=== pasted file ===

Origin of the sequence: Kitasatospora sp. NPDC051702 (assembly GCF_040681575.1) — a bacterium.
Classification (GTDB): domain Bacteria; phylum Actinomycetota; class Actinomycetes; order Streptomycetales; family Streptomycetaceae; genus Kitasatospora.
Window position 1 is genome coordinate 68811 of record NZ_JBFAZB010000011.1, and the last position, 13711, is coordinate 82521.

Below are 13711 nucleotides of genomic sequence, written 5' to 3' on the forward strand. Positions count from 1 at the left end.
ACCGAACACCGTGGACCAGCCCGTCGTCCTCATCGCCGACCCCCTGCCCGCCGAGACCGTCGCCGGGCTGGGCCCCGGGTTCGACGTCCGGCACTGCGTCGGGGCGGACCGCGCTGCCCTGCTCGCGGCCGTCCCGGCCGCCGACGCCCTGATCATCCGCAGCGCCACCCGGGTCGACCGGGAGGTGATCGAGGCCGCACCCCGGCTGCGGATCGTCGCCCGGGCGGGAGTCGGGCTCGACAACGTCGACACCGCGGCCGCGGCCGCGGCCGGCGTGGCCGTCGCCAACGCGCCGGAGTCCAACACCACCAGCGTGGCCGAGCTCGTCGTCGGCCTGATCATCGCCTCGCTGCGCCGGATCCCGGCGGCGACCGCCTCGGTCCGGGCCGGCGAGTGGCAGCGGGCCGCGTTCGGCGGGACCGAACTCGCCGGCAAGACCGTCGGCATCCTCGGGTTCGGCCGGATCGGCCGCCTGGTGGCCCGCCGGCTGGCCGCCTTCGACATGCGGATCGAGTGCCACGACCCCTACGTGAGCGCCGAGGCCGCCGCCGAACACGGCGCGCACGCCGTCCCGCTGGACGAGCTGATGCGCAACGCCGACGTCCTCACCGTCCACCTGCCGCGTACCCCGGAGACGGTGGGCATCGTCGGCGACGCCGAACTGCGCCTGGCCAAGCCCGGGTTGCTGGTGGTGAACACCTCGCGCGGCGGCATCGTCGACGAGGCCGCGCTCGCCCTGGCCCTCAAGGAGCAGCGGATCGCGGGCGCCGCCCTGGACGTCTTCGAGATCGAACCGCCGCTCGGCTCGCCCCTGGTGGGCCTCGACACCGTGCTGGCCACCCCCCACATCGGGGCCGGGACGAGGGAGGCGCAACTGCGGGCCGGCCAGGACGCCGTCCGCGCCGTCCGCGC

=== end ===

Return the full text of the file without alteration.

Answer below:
Origin of the sequence: Kitasatospora sp. NPDC051702 (assembly GCF_040681575.1) — a bacterium.
Classification (GTDB): domain Bacteria; phylum Actinomycetota; class Actinomycetes; order Streptomycetales; family Streptomycetaceae; genus Kitasatospora.
Window position 1 is genome coordinate 68811 of record NZ_JBFAZB010000011.1, and the last position, 13711, is coordinate 82521.

Below are 13711 nucleotides of genomic sequence, written 5' to 3' on the forward strand. Positions count from 1 at the left end.
ACCGAACACCGTGGACCAGCCCGTCGTCCTCATCGCCGACCCCCTGCCCGCCGAGACCGTCGCCGGGCTGGGCCCCGGGTTCGACGTCCGGCACTGCGTCGGGGCGGACCGCGCTGCCCTGCTCGCGGCCGTCCCGGCCGCCGACGCCCTGATCATCCGCAGCGCCACCCGGGTCGACCGGGAGGTGATCGAGGCCGCACCCCGGCTGCGGATCGTCGCCCGGGCGGGAGTCGGGCTCGACAACGTCGACACCGCGGCCGCGGCCGCGGCCGGCGTGGCCGTCGCCAACGCGCCGGAGTCCAACACCACCAGCGTGGCCGAGCTCGTCGTCGGCCTGATCATCGCCTCGCTGCGCCGGATCCCGGCGGCGACCGCCTCGGTCCGGGCCGGCGAGTGGCAGCGGGCCGCGTTCGGCGGGACCGAACTCGCCGGCAAGACCGTCGGCATCCTCGGGTTCGGCCGGATCGGCCGCCTGGTGGCCCGCCGGCTGGCCGCCTTCGACATGCGGATCGAGTGCCACGACCCCTACGTGAGCGCCGAGGCCGCCGCCGAACACGGCGCGCACGCCGTCCCGCTGGACGAGCTGATGCGCAACGCCGACGTCCTCACCGTCCACCTGCCGCGTACCCCGGAGACGGTGGGCATCGTCGGCGACGCCGAACTGCGCCTGGCCAAGCCCGGGTTGCTGGTGGTGAACACCTCGCGCGGCGGCATCGTCGACGAGGCCGCGCTCGCCCTGGCCCTCAAGGAGCAGCGGATCGCGGGCGCCGCCCTGGACGTCTTCGAGATCGAACCGCCGCTCGGCTCGCCCCTGGTGGGCCTCGACACCGTGCTGGCCACCCCCCACATCGGGGCCGGGACGAGGGAGGCGCAACTGCGGGCCGGCCAGGACGCCGTCCGCGCCGTCCGCGC